Optimizing Medical Therapy Before Clip Repair for MR? ‘This is Hard’

Getting patients on max doses of guideline-directed heart failure therapies is important but also challenging, experts agree.

Optimizing Medical Therapy Before Clip Repair for MR? ‘This is Hard’

MIAMI, FL—A debate at TVT 2021 last week was supposed to be about whether guideline-directed medical therapy should be tried at maximally tolerated doses before patients undergo transcatheter edge-to-edge repair (TEER) for functional mitral regurgitation (MR), but it ended up focusing on the difficulty of getting patients on foundational heart failure therapies in the first place.

JoAnn Lindenfeld, MD (Vanderbilt Heart and Vascular Institute, Nashville, TN), led off by arguing that drug therapy should be maxed out first, but her ostensible opponent didn’t disagree.

“I want to concede the debate to JoAnn. I think she made a convincing argument, and I really don’t have much to add to what she said,” Milton Packer, MD (Baylor Heart and Vascular Institute, Houston, TX), said.

Instead, Packer spent his time arguing for a more-practical approach to initiating proven heart failure drugs like ACE inhibitors/ARBs, sacubitril-valsartan (Entresto; Novartis), beta-blockers, mineralocorticoid receptor antagonists (MRAs), and sodium-glucose cotransporter 2 (SGLT2) inhibitors, a time-consuming process that rarely results in patients getting target doses of all of the foundational therapies.

Talking about conventional sequencing of drug initiation, Packer said, “If you do this in a reasonably compulsive way, it will take 6 months. And people don’t do this.” Less than 5% of patients receive four foundational drugs at therapeutic doses, he added, underscoring a point made by Lindenfeld: major delays in starting these therapies lead to hospitalizations and deaths.

Clyde Yancy, MD (Northwestern Medicine, Chicago, IL), succinctly summed up the issue after Lindenfeld and Packer spoke: “In clinical practice this is really hard to do, and we need more implementation science to discover a new way to do this and better titration targets.”

Benefits of Medical Therapy

Lindenfeld laid the groundwork for her argument that medical therapy should be tried prior to edge-to-edge repair, but highlighted the benefits of having patients on all of the major drug classes. She pointed to 2020 study in the Lancet estimating that the addition of newer drugs like sacubitril/valsartan and SGLT2 inhibitors to ACE inhibitors/ARBs and beta-blockers would provide an 8-year boost in life expectancy for patients with heart failure and reduced ejection fraction.

The best option, I would conclude, is what was done in COAPT: maximally tolerated guideline-directed medical therapy first. JoAnn Lindenfeld

“So I don’t want us to underestimate here the benefit of guideline-directed medical therapy,” she said, noting that the benefits have been shown to occur very early in the pivotal trials. “If you delay this, for example, to do a procedure, [then] you delay substantial benefits. TEER is great, but medical therapy is pretty good, too, even early on.”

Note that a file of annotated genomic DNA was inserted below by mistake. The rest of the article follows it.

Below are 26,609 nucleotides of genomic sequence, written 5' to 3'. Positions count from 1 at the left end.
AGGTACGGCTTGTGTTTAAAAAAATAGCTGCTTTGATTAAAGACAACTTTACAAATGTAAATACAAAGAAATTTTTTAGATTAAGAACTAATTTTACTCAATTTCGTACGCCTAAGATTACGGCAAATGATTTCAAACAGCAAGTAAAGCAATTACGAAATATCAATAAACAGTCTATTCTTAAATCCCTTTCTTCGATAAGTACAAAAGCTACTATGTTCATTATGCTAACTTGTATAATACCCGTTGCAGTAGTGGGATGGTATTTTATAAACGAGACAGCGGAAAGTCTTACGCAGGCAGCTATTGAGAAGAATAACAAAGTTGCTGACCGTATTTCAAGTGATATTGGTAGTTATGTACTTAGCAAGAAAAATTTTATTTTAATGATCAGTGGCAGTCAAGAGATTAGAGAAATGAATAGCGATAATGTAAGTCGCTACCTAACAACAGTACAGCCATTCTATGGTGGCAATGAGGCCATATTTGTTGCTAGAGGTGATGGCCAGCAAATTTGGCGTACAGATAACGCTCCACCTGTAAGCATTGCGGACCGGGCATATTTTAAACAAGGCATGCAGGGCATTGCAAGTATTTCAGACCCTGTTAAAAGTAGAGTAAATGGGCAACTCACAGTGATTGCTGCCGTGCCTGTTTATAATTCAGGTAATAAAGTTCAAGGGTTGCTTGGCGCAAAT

Unfortunately, most patients never see the full benefits of these drugs. A 2018 analysis of the CHAMP-HF registry, Lindenfeld pointed out, showed that many—and sometimes most—patients without contraindications were not treated with the foundational therapies and that less than 1% were receiving target doses of all of them. “If you’re referred an undertreated patient, you do a procedure, and you send them back, they’re likely to still be undertreated and you maybe lose 8 years of life,” she stressed.

Even within the COAPT trial, which established the benefit of TEER with the MitraClip (Abbott) for patients with functional MR, those who had their MR reduced to 2+ or less derived similar benefits, regardless of whether it was achieved with the device or optimal medical therapy alone, Lindenfeld said. And another analysis of 63 patients referred for a MitraClip procedure, most of whom had 3 to 4+ functional MR, showed that 57% no longer had MR that severe after receipt of the foundational heart failure therapies and thus “no longer had indications for TEER,” she said.

Lindenfeld also highlighted data indicating how difficult it can be to select individual patients who might benefit most from medical therapy. “So the best option, I would conclude, is what was done in COAPT: maximally tolerated guideline-directed medical therapy first,” she said.

Getting Treatment Started Quickly

Acknowledging the importance of the foundational heart failure therapies, Packer discussed the rationale behind a rapid-sequencing approach he’s proposed along with John McMurray, MD (University of Glasgow, Scotland). Instead of the process taking 6 months, it would take 4 weeks: start with beta-blockers and SGLT2 inhibitors, add sacubitril/valsartan 2 weeks later, and then add an MRA 2 weeks after that.